Fourth Sunday of Advent
December 22, 2013
In the first reading from the Liturgy of the Word, we encounter moments we God asks Ahaz to ask for a sign from God and Isaiah speaks to the house of David about wearying God with so many requests to God and that the Lord will give … this sign: the virgin shall conceive and then bear a son. (Isaiah 7:10-14)
Let this be a starting point for this homily as we are but some 61+ hours before we encounter that sign mention in Isaiah 600 years before the actual event. We repeat this event every year on December 25th. When Jesus was conceived and then born, it was a new beginning. Were you alive before Jesus was born, would you have written the Jesus epic as we encounter it in the scriptures as well as in our own times.
Would you have had this child Isaiah foretold, this Son of God, this Redeemer, would you have had him conceived and born of an unwed mother? Would you have portrayed him as being homeless when he was born? His life, would you have painted a picture of a some times refugee? Surely you would not have thought such a Redeemer would face torture and crucifixion. Who would believe your facts if you added a resurrection from the dead?
This is now how anyone except a prophet would have written the predictions of a Savior for humankind. But that was centuries ago. Today, however, we do not celebrate a beginning as the
Bethlehem story was. In our times we live in the Kingdom of God on the face of our earth. If you did not know the story, how would you describe this Kingdom were you asked to describe what the Kingdom would look like?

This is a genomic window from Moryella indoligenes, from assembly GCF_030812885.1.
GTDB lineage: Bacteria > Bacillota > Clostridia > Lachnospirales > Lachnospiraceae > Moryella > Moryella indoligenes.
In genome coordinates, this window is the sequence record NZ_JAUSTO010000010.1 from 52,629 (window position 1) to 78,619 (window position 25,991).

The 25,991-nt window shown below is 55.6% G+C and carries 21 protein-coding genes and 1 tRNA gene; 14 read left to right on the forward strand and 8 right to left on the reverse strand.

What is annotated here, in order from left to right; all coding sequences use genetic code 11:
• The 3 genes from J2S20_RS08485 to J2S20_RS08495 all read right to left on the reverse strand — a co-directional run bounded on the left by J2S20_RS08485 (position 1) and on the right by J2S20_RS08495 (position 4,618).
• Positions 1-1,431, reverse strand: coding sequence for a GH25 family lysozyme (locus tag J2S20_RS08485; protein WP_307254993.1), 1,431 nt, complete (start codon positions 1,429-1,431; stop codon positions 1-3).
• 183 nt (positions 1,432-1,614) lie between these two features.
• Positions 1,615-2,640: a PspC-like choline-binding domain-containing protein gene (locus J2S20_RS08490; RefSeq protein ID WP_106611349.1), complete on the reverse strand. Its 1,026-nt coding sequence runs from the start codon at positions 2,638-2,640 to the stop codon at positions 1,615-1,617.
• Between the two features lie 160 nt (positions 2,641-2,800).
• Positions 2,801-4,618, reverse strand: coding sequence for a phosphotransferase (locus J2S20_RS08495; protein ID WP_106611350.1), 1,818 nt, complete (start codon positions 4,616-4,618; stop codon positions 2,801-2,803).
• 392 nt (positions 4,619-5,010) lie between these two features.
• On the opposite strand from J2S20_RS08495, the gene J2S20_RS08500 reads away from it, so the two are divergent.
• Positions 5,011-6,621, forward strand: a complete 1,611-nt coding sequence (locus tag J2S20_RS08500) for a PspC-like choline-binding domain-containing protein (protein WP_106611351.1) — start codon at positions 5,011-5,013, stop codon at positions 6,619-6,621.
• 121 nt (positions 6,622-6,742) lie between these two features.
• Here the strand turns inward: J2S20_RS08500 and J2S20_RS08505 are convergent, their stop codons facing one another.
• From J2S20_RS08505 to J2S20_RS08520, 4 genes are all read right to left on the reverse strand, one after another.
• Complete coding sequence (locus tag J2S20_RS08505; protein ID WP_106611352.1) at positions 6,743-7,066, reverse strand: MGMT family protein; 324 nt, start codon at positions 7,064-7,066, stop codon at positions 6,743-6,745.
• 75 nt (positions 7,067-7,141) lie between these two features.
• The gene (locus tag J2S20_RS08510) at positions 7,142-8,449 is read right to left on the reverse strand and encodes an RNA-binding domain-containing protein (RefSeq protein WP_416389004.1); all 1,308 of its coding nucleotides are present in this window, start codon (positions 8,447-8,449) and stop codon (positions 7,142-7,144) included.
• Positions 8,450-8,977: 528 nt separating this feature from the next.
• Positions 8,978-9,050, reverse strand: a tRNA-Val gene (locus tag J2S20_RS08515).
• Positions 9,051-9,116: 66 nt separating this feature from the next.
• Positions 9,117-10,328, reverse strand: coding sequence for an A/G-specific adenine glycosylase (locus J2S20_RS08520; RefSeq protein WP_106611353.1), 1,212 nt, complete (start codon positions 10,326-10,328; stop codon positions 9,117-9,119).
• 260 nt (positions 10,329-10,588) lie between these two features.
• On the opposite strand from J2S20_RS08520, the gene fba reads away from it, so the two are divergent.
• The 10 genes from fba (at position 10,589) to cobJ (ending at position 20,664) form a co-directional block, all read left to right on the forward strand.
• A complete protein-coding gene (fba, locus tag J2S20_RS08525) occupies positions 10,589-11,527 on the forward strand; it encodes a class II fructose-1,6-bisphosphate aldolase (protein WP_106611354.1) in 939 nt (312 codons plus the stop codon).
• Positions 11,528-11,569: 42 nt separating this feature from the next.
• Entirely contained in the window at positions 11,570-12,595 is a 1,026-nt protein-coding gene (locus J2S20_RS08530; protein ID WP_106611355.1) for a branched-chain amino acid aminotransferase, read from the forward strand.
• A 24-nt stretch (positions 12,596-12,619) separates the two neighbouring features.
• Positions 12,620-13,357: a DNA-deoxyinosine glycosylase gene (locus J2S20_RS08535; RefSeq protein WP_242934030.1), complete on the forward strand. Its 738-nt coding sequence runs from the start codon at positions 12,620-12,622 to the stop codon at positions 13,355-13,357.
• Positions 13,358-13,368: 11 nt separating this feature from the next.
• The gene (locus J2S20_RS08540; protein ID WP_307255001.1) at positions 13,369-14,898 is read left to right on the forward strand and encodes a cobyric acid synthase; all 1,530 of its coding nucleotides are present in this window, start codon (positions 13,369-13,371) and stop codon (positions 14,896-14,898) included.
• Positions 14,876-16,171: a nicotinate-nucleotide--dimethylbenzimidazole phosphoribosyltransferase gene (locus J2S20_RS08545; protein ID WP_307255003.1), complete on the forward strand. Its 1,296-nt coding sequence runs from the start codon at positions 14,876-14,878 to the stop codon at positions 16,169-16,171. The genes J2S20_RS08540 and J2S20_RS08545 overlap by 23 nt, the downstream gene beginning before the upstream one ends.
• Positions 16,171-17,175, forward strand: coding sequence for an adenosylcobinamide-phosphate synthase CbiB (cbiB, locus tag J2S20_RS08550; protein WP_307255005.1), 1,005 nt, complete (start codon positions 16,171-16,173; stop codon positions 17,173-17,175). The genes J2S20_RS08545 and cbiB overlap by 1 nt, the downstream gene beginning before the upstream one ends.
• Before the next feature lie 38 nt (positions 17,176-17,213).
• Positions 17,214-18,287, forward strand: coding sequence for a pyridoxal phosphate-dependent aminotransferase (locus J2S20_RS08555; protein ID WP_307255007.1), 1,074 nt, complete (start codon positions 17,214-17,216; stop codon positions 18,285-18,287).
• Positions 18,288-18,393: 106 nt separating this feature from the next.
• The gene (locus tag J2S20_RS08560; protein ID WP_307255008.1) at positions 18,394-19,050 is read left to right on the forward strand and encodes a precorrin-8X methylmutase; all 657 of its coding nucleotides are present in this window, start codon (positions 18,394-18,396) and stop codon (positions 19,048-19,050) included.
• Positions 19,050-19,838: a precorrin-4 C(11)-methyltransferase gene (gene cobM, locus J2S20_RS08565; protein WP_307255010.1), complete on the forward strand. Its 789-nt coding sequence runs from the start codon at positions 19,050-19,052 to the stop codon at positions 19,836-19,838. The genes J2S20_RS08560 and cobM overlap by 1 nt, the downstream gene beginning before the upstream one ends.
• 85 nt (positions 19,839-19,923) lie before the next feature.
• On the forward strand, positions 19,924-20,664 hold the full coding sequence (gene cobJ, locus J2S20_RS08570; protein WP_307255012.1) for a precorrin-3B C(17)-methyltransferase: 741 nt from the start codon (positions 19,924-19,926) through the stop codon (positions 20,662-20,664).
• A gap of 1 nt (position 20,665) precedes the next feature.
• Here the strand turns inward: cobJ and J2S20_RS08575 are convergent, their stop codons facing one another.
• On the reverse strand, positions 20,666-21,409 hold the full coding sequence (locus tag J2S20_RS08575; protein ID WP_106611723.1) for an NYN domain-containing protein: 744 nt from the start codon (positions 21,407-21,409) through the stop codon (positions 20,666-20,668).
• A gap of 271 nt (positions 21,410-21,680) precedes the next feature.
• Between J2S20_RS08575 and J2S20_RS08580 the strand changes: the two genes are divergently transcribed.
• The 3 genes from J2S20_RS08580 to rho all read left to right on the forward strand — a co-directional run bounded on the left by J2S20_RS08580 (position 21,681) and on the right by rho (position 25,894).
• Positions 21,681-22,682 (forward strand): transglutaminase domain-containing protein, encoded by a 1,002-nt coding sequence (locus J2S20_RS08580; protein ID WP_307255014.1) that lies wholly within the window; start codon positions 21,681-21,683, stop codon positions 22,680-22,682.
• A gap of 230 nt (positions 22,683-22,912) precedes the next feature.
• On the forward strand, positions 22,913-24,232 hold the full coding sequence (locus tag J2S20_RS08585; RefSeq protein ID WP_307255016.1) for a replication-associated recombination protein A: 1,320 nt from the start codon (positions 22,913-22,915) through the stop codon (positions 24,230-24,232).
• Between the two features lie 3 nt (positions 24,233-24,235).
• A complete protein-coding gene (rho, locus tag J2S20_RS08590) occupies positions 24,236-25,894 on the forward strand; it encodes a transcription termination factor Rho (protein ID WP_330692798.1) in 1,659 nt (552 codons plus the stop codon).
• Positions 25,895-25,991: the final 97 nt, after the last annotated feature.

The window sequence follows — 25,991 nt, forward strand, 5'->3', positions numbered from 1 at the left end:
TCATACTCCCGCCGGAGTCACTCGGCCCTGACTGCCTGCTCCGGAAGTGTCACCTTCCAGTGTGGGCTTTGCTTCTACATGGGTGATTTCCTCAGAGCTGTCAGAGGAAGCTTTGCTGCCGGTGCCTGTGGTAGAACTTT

Surely you would incorporate what Isaiah and some of the other prophets had written: Jesus this Savior would be a sign of the Father’s love for us. You would also probably tell stories about saints, lucky people, joyous events, trusting people. Would you incorporate some of the surprises that we know to be what Jesus did? What surprises? Would the poor be promised so much goodness from God in your story? Would you portray women who became single mothers? Would gang members have any part of your vision of God’s Kingdom? Would you enemies be taught as the object of your love in the Kingdom? Indeed, few if any would include such people or events in the description of the Kingdom. These individuals and events are signs, like the signs the prophets mentioned years before Jesus’ birth. Why should the Kingdom be a place for such people? Why? Because all of us begin our lives as signs, signs that God loves us. And we continue to be signs of His love when we fail, when we sin and seek God’s forgiveness and His pardon.
The real surprise for us to realize and accept in our Church today, the Kingdom among us, is, as Pope Francis has written, “a Church which is bruised, hurting and dirty because (it is a Church)
that has been out on the streets rather than a Church which is unhealthy from being confined and clinging to its own security. What the birth of Jesus and the Church’s mission teach us is this: God’s Kingdom is not a fortress!
Only when we have the fortitude and courage to move outside the walls, when we meet the poor, the lonely, the mentally challenged, the elderly sick, the confused and frightened immigrants of our generation, the marginalized of different kinds. only then can we share int he freedom of God.
Again this is not what most would have portrayed as the Kingdom of God. It is not what some want the Kingdom of God to be today. The reality is that all these different people, the ones who may make us feel uncomfortable at times, they are a part of our relationship with God. Why? Because, like you and me, they are children of God.
This is what we are challenged to consider when we look at a new-born child, resting on straw in a manger, who would in just a few years become a man who would bring salvation to every human being from his throne atop Calvary Hill. This is the mystery we celebrate in just a couple of days. This is the gift God the Father has given each of one of us.